After the Great Litany, psalm verses are chanted proper to the particular occasion. These psalm verses are called the antiphons because they were, and sometimes still are sung by the people in two choirs, each responding antiphonally to the other. There are three sets of antiphons at each Divine Liturgy.
Historically the antiphons were chanted by the people in solemn procession to the church where the Divine Liturgy of the day was to be celebrated. Today, although they are now part of the service itself, they still form the joyful preparation for entrance into the worship of Christ through the Word of the Gospel and the offering and receiving of Holy Communion.
The psalms normally sung as the antiphons at the Divine Liturgy of the Lord’s Day are Psalms 103 and 146. On feast days other psalms are used with particular relevance to the special celebration. To these psalm verses, refrains are added proper to the occasion.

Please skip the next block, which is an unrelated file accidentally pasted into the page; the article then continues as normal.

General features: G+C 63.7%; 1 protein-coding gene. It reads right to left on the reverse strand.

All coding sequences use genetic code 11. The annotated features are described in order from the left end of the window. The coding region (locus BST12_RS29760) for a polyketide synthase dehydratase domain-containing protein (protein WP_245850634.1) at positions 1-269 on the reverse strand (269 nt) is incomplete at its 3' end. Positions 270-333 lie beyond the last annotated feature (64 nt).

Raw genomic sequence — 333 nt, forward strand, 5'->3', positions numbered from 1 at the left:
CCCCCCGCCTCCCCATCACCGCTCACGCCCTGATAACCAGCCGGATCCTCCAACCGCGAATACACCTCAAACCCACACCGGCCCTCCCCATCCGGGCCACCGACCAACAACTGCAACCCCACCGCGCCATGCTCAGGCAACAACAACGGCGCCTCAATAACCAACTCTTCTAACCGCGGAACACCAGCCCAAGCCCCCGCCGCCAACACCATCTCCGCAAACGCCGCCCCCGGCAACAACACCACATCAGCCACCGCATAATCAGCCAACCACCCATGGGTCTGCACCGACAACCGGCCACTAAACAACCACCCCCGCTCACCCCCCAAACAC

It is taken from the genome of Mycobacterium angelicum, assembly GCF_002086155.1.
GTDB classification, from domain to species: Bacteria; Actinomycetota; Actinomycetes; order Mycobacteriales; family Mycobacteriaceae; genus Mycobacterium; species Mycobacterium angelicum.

Following the second antiphon, a hymn by the Emperor Justinian, Only-begotten Son, is always sung. It is a hymn of faith in the divinity of Christ and his incarnation, crucifixion, and resurrection as “one of the Holy Trinity” for the salvation of men.
In addition to the two sets of antiphons and the singing of Only-begotten Son, which belong to every Divine Liturgy, a third antiphon is chanted which on normal Sundays in most Orthodox Churches is the Beatitudes of Christ’s Sermon on the Mount according to the Gospel of Saint Matthew (Mt 5.3–12). The Beatitudes are sung with the refrain taken from the words of the Good Thief on the Cross: Remember us, O Lord, when Thou comest in Thy Kingdom (Lk 23.42). On festal occasions special psalm verses with the singing of the Troparion of the day constitute the third antiphon at the Divine Liturgy.